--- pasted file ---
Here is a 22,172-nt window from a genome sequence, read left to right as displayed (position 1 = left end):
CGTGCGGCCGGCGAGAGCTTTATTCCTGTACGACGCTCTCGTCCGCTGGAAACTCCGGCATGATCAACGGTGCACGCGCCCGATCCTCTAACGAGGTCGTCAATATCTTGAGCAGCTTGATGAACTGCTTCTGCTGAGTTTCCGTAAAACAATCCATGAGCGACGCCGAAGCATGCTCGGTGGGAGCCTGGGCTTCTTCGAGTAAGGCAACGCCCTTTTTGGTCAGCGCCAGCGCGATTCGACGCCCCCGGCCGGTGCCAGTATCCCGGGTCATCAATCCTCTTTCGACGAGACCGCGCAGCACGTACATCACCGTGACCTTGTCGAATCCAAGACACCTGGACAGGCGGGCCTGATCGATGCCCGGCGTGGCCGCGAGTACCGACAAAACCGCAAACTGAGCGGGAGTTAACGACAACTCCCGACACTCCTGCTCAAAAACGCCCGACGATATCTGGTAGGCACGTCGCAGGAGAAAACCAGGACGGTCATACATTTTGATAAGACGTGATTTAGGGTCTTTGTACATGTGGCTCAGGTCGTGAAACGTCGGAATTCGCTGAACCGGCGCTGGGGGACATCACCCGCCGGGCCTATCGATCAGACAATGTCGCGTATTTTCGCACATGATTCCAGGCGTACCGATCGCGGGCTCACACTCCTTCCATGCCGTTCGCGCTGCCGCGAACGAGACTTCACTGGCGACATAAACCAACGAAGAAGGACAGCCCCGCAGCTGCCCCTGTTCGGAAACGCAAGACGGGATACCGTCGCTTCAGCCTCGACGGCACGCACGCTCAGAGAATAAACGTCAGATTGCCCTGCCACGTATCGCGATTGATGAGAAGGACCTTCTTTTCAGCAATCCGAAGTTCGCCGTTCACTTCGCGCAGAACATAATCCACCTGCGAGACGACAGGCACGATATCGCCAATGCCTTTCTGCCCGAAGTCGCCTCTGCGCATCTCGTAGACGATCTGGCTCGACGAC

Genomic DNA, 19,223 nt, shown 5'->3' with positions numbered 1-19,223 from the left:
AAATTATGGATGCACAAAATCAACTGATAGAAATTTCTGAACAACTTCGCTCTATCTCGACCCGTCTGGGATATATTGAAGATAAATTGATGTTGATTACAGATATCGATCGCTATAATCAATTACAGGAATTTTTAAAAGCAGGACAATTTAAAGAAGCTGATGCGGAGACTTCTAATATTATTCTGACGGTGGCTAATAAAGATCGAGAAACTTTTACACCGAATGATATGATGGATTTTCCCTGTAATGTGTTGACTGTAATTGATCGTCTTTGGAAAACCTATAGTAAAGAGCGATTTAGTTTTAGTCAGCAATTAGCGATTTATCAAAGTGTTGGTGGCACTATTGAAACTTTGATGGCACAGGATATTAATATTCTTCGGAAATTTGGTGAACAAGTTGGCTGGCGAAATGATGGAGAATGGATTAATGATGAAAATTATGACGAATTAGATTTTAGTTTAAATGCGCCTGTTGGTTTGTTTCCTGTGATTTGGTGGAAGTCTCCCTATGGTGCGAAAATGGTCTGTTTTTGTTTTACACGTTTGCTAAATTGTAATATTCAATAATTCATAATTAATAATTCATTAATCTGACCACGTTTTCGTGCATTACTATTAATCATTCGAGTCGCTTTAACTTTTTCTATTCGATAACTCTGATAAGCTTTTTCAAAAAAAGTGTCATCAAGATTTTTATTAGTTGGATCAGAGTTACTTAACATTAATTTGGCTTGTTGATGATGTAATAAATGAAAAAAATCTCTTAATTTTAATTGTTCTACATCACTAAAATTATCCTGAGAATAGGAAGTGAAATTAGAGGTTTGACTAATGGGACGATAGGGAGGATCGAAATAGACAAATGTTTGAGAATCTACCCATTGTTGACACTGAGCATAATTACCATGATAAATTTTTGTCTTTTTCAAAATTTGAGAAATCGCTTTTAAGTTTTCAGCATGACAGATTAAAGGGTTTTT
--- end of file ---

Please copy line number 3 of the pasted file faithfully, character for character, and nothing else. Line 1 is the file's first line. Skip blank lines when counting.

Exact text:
Genomic DNA, 19,223 nt, shown 5'->3' with positions numbered 1-19,223 from the left: